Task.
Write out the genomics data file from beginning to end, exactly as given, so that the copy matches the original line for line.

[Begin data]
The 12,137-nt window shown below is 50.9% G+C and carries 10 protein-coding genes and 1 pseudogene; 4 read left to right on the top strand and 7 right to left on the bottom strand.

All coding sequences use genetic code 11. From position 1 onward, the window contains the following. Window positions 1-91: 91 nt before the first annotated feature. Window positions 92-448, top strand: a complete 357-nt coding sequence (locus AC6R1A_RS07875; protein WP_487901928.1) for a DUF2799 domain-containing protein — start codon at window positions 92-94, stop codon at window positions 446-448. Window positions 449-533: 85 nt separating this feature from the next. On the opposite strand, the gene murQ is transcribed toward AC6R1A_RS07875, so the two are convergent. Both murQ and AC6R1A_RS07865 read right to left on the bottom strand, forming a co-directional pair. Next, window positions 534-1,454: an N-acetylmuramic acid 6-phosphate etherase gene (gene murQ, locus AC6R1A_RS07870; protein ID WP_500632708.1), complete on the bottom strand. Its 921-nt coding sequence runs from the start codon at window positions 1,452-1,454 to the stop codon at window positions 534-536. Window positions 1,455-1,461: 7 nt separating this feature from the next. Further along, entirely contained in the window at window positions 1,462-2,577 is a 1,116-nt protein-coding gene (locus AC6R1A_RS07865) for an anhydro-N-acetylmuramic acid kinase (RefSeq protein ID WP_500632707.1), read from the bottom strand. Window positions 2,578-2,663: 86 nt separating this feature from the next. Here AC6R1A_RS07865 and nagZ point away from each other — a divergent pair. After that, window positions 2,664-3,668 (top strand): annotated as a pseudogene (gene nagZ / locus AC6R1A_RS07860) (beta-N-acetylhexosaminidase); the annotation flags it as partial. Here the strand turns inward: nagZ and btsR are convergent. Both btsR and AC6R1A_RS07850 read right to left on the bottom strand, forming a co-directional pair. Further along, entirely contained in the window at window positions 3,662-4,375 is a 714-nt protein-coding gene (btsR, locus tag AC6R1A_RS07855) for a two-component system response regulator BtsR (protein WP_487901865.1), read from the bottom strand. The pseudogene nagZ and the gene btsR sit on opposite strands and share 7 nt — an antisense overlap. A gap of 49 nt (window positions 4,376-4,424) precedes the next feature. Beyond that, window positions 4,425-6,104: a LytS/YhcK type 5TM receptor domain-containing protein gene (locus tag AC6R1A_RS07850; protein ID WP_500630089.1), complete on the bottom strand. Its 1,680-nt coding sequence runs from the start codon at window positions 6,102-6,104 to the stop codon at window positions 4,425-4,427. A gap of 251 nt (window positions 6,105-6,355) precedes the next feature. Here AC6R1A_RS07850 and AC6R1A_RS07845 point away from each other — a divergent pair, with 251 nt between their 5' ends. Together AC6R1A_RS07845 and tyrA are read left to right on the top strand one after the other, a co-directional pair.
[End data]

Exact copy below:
The 12,137-nt window shown below is 50.9% G+C and carries 10 protein-coding genes and 1 pseudogene; 4 read left to right on the top strand and 7 right to left on the bottom strand.

All coding sequences use genetic code 11. From position 1 onward, the window contains the following. Window positions 1-91: 91 nt before the first annotated feature. Window positions 92-448, top strand: a complete 357-nt coding sequence (locus AC6R1A_RS07875; protein WP_487901928.1) for a DUF2799 domain-containing protein — start codon at window positions 92-94, stop codon at window positions 446-448. Window positions 449-533: 85 nt separating this feature from the next. On the opposite strand, the gene murQ is transcribed toward AC6R1A_RS07875, so the two are convergent. Both murQ and AC6R1A_RS07865 read right to left on the bottom strand, forming a co-directional pair. Next, window positions 534-1,454: an N-acetylmuramic acid 6-phosphate etherase gene (gene murQ, locus AC6R1A_RS07870; protein ID WP_500632708.1), complete on the bottom strand. Its 921-nt coding sequence runs from the start codon at window positions 1,452-1,454 to the stop codon at window positions 534-536. Window positions 1,455-1,461: 7 nt separating this feature from the next. Further along, entirely contained in the window at window positions 1,462-2,577 is a 1,116-nt protein-coding gene (locus AC6R1A_RS07865) for an anhydro-N-acetylmuramic acid kinase (RefSeq protein ID WP_500632707.1), read from the bottom strand. Window positions 2,578-2,663: 86 nt separating this feature from the next. Here AC6R1A_RS07865 and nagZ point away from each other — a divergent pair. After that, window positions 2,664-3,668 (top strand): annotated as a pseudogene (gene nagZ / locus AC6R1A_RS07860) (beta-N-acetylhexosaminidase); the annotation flags it as partial. Here the strand turns inward: nagZ and btsR are convergent. Both btsR and AC6R1A_RS07850 read right to left on the bottom strand, forming a co-directional pair. Further along, entirely contained in the window at window positions 3,662-4,375 is a 714-nt protein-coding gene (btsR, locus tag AC6R1A_RS07855) for a two-component system response regulator BtsR (protein WP_487901865.1), read from the bottom strand. The pseudogene nagZ and the gene btsR sit on opposite strands and share 7 nt — an antisense overlap. A gap of 49 nt (window positions 4,376-4,424) precedes the next feature. Beyond that, window positions 4,425-6,104: a LytS/YhcK type 5TM receptor domain-containing protein gene (locus tag AC6R1A_RS07850; protein ID WP_500630089.1), complete on the bottom strand. Its 1,680-nt coding sequence runs from the start codon at window positions 6,102-6,104 to the stop codon at window positions 4,425-4,427. A gap of 251 nt (window positions 6,105-6,355) precedes the next feature. Here AC6R1A_RS07850 and AC6R1A_RS07845 point away from each other — a divergent pair, with 251 nt between their 5' ends. Together AC6R1A_RS07845 and tyrA are read left to right on the top strand one after the other, a co-directional pair.